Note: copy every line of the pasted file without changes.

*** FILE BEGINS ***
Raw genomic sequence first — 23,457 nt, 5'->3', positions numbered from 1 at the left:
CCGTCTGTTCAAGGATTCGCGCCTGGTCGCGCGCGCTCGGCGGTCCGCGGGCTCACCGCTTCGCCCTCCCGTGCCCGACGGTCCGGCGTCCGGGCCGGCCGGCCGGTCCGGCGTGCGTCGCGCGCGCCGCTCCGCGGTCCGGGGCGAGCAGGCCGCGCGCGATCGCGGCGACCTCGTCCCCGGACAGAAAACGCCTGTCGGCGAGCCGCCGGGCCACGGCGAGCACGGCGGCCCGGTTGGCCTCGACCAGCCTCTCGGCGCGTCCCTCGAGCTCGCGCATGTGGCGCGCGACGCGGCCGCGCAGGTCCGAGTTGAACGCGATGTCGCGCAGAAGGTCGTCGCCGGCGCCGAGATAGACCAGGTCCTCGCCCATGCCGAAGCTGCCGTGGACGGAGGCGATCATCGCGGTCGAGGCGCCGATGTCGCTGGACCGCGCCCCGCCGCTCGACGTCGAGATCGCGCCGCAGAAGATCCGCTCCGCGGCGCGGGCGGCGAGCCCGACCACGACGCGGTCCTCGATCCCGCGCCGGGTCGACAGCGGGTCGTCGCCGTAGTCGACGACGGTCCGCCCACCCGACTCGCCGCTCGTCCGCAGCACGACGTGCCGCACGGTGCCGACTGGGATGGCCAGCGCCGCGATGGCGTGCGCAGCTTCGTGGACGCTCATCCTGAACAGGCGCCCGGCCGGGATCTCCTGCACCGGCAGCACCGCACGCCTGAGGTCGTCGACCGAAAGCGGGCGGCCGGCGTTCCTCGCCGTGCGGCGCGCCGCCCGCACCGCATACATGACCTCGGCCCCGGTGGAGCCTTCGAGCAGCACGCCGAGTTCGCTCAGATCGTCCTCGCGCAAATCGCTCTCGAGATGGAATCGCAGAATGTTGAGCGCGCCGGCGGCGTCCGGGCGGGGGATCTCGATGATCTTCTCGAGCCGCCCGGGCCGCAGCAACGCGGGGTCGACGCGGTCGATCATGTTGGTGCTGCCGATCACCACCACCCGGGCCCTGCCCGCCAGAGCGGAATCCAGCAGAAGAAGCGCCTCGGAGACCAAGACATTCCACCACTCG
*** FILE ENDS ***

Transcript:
Raw genomic sequence first — 23,457 nt, 5'->3', positions numbered from 1 at the left:
CCGTCTGTTCAAGGATTCGCGCCTGGTCGCGCGCGCTCGGCGGTCCGCGGGCTCACCGCTTCGCCCTCCCGTGCCCGACGGTCCGGCGTCCGGGCCGGCCGGCCGGTCCGGCGTGCGTCGCGCGCGCCGCTCCGCGGTCCGGGGCGAGCAGGCCGCGCGCGATCGCGGCGACCTCGTCCCCGGACAGAAAACGCCTGTCGGCGAGCCGCCGGGCCACGGCGAGCACGGCGGCCCGGTTGGCCTCGACCAGCCTCTCGGCGCGTCCCTCGAGCTCGCGCATGTGGCGCGCGACGCGGCCGCGCAGGTCCGAGTTGAACGCGATGTCGCGCAGAAGGTCGTCGCCGGCGCCGAGATAGACCAGGTCCTCGCCCATGCCGAAGCTGCCGTGGACGGAGGCGATCATCGCGGTCGAGGCGCCGATGTCGCTGGACCGCGCCCCGCCGCTCGACGTCGAGATCGCGCCGCAGAAGATCCGCTCCGCGGCGCGGGCGGCGAGCCCGACCACGACGCGGTCCTCGATCCCGCGCCGGGTCGACAGCGGGTCGTCGCCGTAGTCGACGACGGTCCGCCCACCCGACTCGCCGCTCGTCCGCAGCACGACGTGCCGCACGGTGCCGACTGGGATGGCCAGCGCCGCGATGGCGTGCGCAGCTTCGTGGACGCTCATCCTGAACAGGCGCCCGGCCGGGATCTCCTGCACCGGCAGCACCGCACGCCTGAGGTCGTCGACCGAAAGCGGGCGGCCGGCGTTCCTCGCCGTGCGGCGCGCCGCCCGCACCGCATACATGACCTCGGCCCCGGTGGAGCCTTCGAGCAGCACGCCGAGTTCGCTCAGATCGTCCTCGCGCAAATCGCTCTCGAGATGGAATCGCAGAATGTTGAGCGCGCCGGCGGCGTCCGGGCGGGGGATCTCGATGATCTTCTCGAGCCGCCCGGGCCGCAGCAACGCGGGGTCGACGCGGTCGATCATGTTGGTGCTGCCGATCACCACCACCCGGGCCCTGCCCGCCAGAGCGGAATCCAGCAGAAGAAGCGCCTCGGAGACCAAGACATTCCACCACTCG